January 1, 2021: Simerg Wishes All its Readers Many Happy Returns for the New Year; and We Collectively Express Our Gratitude for Mawlana Hazar Imam’s Blessings

Festive Lights Ottawa Simerg Nurin Merchant
Ottawa downtown, December 31, 2020, lit during the festive holiday season. Greetings at top and bottom are mine and not part of original photo. Photo: Nurin Merchant / Simerg.

By NURIN MERCHANT

My dad arrived at the grounds of the Aga Khan Park on the evening of December 31, hoping to take photos of the setting sun for the last time in 2020. Unfortunately, he was a little bit late to see the setting sun as it had gone under cloud cover. Pointing his camera to the west towards and beyond the unique dome of the Toronto Headquarters Ismaili Jamatkhana situated on 49 Wynford Drive, he was able to capture photos of the clouds that were glowing white from the sunlight. The Jamatkhana lights at the base of the dome were already on, and the scene was quite beautiful. Snow that had covered the grounds on December 25, Christmas day, had melted with warmer temperatures and rain on days that followed. Small patches of snow were scattered throughout the Park.

Sun set New Years Eve Aga Khan Park and Ismaili centre
A couple chat on a bench across one of the 5 ponds at the Aga Khan Park on a cool December 31, 2020 evening, as the setting sun in the horizon, at right of picture, casts its lights on clouds covering it. The majestic dome of the Ismaili Jamatkhana is seen at left of picture, with its circular base lights turned on. Photo: Malik Merchant / Simerg.
Flags of Ismaili Imamat, Canada, Ontario and Toronto at Aga Khan Park on December 31, 2020.
The flags of Canada (nearest), the province of Ontario, the city of Toronto and the Ismaili Imamat flutter on a cool and windy December 31, 2020 evening at Aga Khan Park, while the setting sun in the horizon casts its light across clouds covering it. The Ismaili Centre building is seen at left of the flags. The dome of the Ismaili Jamatkhana is not in view in this photo, but see preceding photo. Photo: Malik Merchant / Simerg.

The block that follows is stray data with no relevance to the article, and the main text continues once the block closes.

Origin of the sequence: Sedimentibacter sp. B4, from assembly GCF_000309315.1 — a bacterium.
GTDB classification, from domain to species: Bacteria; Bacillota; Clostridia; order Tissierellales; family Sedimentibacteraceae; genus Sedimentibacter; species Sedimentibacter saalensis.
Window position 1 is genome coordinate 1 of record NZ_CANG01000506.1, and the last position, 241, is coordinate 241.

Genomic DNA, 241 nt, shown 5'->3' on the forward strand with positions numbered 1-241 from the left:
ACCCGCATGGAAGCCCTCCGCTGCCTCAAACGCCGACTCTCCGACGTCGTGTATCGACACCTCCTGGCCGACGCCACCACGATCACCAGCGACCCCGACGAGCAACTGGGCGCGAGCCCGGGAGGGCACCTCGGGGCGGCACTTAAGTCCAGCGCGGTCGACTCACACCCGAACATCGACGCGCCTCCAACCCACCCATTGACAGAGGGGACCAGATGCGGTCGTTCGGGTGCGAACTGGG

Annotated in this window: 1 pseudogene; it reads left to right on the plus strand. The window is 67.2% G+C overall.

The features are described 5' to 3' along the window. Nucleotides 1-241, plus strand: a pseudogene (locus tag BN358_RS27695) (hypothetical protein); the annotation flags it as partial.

I was 440 kms away in Ottawa watching Ismaili TV. Then a few hours later, before midnight, I headed to downtown Ottawa to seek out that extra bit of new year feeling in the year of the Covid-19 pandemic. Auckland, Sydney, Bangkok had already celebrated the start of 2021 with incredible fireworks. Ottawa stopped the new year fireworks many years ago but there have been exceptions with shows at Parliament Hill on rare occasions. Ottawa is one of the world’s coldest capital cities, but it doesn’t feel that way this year, and there has also been very little snow. Toronto, I think, has seen more of it.

Some marvellous decorations on Wellington Street made me feel that 2021 was finally here. I am glad I went to downtown. So with these photos, some embellished with new year greetings, my dad and I along with members of our family convey our best wishes for the new year to all our readers and friends, with many happy returns.

December 31, 2020: Holiday season lights decorate Ottawa, corner of Elgin and Wellington Streets. Festive artwork at top of photo are mine. Photo: Nurin Merchant / Simerg

We remain humble and grateful to Mawlana Hazar Imam, His Highness the Aga Khan, for his constant care and guidance, and for showering all his spiritual children around the world with his most affectionate loving blessings for good health and happiness, spiritual progress, worldly success, strength of faith and unity, as well as best loving blessings for mushkil-asan. He has also said to us that we are all in his heart, in his thought and in his prayers.

Aga Khan Museum Sunrise January 1 2021
Sunrise Aga Khan Museum January 1, 2021, camera facing SE. Photo: Malik Merchant / Simerg.

Date posted: January 1, 2021.

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Nurin Merchant with her bunny, Pistachio.

Dr. Nurin Merchant received her veterinary medicine degree with distinction from the Ontario Veterinary College (University of Guelph) in 2019, and now works as a veterinarian in the Ottawa region. Born and raised in Ottawa, Nurin completed her international baccalaureate (IB) program at Colonel By Secondary School before proceeding to the University of Guelph for an undergraduate degree in Biological Sciences which she passed with Honours. She then pursued veterinary medicine in the same school. Nurin enjoys hiking, loves nature and, of course, animals. She is also an artist. She paints, sculpts as well as designs and makes greeting cards during her spare time. She has two lovely bunnies named Pistachio and Canela, which she acquired from animal care and rescue facilities a few years after the death of her first rabbit, Wobbles. She assists her dad Malik with the publication of this website and two other blogs Simergphotos and Barakah.